Specifically, our applications engineers will look at a 2D or 3D drawing of your part, understand the capabilities of your machines and help you program your job with the best tooling, setups, feeds and speeds. We also leverage our technical knowledge and business relationships to connect customers with respected brands of broaching tools, reamers, microdrills, multifunctional tools and much more.

By delegating those responsibilities to us rather than having your team members use their valuable time, you’ll likely see improvements in productivity, profitability and morale that may have been elusive before.

When it comes to selecting the right tooling, it’s essential to wisely choose your partners. Although buying from a catalog or online might be easy, you’re gambling that your expertise will suffice. Maybe it will, or maybe it won’t. Why take the chance? 

Related Glossary Terms

  • broach


    Tapered tool, with a series of teeth of increasing length, that is pushed or pulled into a workpiece, successively removing small amounts of metal to enlarge a hole, slot or other opening to final size.

  • broaching


    Operation in which a cutter progressively enlarges a slot or hole or shapes a workpiece exterior. Low teeth start the cut, intermediate teeth remove the majority of the material and high teeth finish the task. Broaching can be a one-step operation, as opposed to milling and slotting, which require repeated passes. Typically, however, broaching also involves multiple passes.

  • computer numerical control ( CNC)

    computer numerical control ( CNC)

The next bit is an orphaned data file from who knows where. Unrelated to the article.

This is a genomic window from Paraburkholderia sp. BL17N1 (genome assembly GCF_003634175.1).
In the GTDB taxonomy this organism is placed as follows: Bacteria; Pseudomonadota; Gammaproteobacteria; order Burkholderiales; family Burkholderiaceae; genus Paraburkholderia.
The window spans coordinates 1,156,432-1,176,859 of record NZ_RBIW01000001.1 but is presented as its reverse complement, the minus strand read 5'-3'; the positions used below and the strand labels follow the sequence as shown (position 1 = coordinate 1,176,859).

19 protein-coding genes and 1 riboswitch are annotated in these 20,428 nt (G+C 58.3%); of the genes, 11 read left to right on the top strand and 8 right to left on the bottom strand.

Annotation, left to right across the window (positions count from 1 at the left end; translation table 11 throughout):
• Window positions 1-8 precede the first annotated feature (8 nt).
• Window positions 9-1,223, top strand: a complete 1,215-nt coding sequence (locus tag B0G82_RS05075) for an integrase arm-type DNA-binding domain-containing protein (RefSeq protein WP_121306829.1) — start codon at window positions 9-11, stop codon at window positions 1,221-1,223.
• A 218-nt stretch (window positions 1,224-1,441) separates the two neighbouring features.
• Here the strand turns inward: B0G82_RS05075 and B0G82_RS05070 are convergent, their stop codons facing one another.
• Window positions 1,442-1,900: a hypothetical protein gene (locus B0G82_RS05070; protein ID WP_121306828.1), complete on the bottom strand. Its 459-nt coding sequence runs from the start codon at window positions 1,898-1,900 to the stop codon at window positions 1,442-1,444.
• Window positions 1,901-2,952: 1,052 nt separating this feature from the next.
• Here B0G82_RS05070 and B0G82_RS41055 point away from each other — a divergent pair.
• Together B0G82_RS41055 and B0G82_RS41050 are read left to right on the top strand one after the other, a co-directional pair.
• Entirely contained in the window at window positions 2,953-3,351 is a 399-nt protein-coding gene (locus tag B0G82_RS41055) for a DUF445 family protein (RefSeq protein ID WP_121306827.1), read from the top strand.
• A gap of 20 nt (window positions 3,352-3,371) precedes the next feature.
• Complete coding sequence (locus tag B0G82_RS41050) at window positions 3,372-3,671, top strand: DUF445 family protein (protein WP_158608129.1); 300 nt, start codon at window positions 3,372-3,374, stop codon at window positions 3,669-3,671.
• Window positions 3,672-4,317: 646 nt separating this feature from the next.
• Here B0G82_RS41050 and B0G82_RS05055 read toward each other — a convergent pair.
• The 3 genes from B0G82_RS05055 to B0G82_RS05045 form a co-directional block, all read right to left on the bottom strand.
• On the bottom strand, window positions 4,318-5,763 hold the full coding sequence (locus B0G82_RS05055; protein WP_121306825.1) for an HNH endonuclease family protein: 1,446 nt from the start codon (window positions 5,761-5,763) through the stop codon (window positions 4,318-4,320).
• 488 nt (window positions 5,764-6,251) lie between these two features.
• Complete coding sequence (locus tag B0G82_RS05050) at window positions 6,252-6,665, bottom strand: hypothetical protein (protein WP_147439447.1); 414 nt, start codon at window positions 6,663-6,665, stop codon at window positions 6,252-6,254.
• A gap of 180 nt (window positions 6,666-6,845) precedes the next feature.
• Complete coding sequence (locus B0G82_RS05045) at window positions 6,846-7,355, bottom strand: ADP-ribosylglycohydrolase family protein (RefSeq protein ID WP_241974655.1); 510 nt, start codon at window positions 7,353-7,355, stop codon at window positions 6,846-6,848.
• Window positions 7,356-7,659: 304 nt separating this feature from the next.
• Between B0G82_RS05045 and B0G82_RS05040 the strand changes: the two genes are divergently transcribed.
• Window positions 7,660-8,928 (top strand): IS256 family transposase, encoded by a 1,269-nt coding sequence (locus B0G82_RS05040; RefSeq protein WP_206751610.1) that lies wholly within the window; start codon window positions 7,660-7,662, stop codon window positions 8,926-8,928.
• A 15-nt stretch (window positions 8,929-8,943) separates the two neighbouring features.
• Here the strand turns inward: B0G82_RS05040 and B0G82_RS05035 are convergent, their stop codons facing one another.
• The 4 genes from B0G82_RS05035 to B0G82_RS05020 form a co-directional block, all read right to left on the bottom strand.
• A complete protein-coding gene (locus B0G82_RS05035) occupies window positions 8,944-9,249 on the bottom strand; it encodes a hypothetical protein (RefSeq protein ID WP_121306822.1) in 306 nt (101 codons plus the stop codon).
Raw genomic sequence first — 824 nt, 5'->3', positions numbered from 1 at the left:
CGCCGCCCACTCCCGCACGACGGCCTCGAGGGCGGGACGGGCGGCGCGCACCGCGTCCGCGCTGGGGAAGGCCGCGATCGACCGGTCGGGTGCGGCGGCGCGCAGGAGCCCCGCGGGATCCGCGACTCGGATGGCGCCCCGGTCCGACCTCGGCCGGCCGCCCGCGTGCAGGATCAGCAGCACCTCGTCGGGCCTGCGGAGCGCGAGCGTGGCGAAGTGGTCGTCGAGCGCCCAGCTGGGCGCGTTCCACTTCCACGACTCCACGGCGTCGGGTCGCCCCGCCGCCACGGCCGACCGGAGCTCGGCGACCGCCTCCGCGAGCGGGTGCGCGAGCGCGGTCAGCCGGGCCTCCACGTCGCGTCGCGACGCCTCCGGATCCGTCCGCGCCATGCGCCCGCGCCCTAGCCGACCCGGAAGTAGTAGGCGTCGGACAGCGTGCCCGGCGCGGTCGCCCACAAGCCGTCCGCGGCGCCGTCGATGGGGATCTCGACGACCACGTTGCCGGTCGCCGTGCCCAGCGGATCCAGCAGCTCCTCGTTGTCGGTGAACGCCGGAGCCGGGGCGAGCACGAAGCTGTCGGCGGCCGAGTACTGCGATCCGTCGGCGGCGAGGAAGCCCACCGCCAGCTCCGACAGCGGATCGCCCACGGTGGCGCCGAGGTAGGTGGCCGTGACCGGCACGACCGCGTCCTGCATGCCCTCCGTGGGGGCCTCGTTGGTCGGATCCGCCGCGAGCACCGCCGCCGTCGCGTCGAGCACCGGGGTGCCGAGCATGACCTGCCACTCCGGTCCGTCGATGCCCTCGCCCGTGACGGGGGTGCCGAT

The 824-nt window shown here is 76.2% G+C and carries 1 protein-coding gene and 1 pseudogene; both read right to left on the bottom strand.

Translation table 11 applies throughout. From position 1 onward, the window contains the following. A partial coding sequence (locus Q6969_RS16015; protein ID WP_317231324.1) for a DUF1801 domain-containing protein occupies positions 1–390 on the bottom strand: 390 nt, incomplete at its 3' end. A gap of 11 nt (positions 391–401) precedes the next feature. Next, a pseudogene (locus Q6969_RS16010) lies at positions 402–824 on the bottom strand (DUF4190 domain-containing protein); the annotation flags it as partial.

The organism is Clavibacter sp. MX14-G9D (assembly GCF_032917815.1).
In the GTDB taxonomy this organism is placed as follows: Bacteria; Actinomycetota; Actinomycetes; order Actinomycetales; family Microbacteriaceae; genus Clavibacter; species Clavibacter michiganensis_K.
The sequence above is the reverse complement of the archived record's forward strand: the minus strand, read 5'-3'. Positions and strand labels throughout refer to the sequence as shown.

Microprocessor-based controller dedicated to a machine tool that permits the creation or modification of parts. Programmed numerical control activates the machine’s servos and spindle drives and controls the various machining operations. See DNC, direct numerical control; NC, numerical control.

  • computer-aided manufacturing ( CAM)

    computer-aided manufacturing ( CAM)

    Use of computers to control machining and manufacturing processes.

  • recovery


    Reduction or removal of workhardening effects, without motion of large-angle grain boundaries.

  • toolholder


    Secures a cutting tool during a machining operation. Basic types include block, cartridge, chuck, collet, fixed, modular, quick-change and rotating.

  • toolpath( cutter path)

    toolpath( cutter path)

    2-D or 3-D path generated by program code or a CAM system and followed by tool when machining a part.


Marco Morgado is director of global sales operations at Pilot Precision Products in South Deerfield, Massachusetts. For more information, call 413-350-5200 or visit